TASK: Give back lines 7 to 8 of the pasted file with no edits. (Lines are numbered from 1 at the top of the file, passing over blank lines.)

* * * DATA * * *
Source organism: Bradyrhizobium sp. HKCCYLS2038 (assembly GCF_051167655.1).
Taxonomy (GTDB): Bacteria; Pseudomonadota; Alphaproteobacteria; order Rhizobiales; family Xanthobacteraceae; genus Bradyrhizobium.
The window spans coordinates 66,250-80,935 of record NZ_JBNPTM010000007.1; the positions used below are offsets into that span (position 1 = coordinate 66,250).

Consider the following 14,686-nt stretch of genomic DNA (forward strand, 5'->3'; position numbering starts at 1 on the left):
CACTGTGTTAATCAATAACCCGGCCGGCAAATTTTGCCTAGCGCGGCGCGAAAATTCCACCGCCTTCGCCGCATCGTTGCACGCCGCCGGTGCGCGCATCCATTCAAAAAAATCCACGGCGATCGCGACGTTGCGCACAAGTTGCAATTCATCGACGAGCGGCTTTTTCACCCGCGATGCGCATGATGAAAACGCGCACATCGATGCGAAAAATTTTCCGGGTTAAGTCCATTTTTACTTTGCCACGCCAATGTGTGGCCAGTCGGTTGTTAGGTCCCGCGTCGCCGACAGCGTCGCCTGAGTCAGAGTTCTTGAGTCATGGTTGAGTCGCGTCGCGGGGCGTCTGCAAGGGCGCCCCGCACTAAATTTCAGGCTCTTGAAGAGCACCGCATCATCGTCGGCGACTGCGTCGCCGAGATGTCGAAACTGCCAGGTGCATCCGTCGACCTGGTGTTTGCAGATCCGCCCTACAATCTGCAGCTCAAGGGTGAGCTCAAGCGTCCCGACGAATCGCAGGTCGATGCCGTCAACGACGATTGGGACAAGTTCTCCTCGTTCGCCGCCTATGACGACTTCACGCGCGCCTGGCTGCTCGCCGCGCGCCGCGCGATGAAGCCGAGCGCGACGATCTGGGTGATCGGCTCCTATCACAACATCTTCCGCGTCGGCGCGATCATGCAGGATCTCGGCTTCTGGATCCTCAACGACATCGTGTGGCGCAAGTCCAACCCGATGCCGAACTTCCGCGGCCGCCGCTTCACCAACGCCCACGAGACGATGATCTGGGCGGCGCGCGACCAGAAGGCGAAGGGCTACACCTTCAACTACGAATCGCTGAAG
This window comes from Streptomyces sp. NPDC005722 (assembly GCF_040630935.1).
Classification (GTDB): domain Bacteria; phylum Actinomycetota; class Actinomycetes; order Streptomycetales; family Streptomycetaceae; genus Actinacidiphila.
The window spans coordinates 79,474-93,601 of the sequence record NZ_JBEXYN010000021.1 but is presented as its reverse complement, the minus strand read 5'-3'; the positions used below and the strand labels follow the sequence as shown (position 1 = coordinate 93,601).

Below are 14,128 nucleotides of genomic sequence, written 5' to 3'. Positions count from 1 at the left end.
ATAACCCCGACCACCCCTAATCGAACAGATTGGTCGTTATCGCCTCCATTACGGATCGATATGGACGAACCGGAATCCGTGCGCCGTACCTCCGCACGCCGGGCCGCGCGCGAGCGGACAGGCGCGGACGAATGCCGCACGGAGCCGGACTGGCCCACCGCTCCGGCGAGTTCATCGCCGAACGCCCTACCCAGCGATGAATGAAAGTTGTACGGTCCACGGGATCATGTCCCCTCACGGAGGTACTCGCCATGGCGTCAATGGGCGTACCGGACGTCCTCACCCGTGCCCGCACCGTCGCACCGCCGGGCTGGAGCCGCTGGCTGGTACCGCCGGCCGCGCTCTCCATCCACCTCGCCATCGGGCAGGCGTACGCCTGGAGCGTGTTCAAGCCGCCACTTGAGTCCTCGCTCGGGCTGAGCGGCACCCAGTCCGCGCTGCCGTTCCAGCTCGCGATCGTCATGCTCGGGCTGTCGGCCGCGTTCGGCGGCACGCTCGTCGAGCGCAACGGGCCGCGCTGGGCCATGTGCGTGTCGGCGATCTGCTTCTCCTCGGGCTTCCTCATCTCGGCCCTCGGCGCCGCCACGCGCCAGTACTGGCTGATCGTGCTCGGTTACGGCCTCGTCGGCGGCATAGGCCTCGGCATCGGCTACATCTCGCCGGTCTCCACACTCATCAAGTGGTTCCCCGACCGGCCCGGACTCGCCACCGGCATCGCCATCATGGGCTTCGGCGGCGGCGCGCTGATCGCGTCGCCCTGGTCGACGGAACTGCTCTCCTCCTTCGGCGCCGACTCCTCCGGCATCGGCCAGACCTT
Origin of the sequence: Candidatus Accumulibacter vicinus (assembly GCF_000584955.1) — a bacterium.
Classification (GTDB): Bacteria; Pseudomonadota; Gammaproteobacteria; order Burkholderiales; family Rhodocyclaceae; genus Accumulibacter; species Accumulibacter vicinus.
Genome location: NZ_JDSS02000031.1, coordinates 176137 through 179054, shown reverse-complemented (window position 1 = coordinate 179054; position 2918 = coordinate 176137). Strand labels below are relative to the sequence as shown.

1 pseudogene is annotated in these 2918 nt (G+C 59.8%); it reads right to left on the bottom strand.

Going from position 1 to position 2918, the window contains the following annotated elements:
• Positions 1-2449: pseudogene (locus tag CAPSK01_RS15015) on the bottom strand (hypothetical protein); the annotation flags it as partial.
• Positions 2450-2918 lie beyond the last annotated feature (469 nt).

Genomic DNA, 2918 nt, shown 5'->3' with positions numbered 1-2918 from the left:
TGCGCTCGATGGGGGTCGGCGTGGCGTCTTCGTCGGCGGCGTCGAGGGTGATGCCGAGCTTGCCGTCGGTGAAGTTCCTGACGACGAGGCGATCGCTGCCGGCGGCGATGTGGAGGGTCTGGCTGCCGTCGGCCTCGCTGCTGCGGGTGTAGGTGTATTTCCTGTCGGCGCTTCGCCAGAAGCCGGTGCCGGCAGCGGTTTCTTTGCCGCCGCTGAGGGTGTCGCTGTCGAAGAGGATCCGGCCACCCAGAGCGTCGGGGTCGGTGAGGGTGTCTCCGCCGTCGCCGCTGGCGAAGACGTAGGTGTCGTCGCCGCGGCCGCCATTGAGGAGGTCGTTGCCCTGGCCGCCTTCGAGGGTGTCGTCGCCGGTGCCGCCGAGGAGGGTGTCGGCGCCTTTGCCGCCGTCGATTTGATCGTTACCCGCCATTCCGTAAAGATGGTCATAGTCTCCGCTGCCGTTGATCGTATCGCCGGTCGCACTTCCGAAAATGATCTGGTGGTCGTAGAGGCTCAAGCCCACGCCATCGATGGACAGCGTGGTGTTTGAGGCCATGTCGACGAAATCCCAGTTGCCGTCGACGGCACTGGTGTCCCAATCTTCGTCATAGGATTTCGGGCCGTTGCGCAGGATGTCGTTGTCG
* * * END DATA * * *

Classification (GTDB): domain Bacteria; phylum Actinomycetota; class Actinomycetes; order Streptomycetales; family Streptomycetaceae; genus Actinacidiphila.
The window spans coordinates 79,474-93,601 of the sequence record NZ_JBEXYN010000021.1 but is presented as its reverse complement, the minus strand read 5'-3'; the positions used below and the strand labels follow the sequence as shown (position 1 = coordinate 93,601).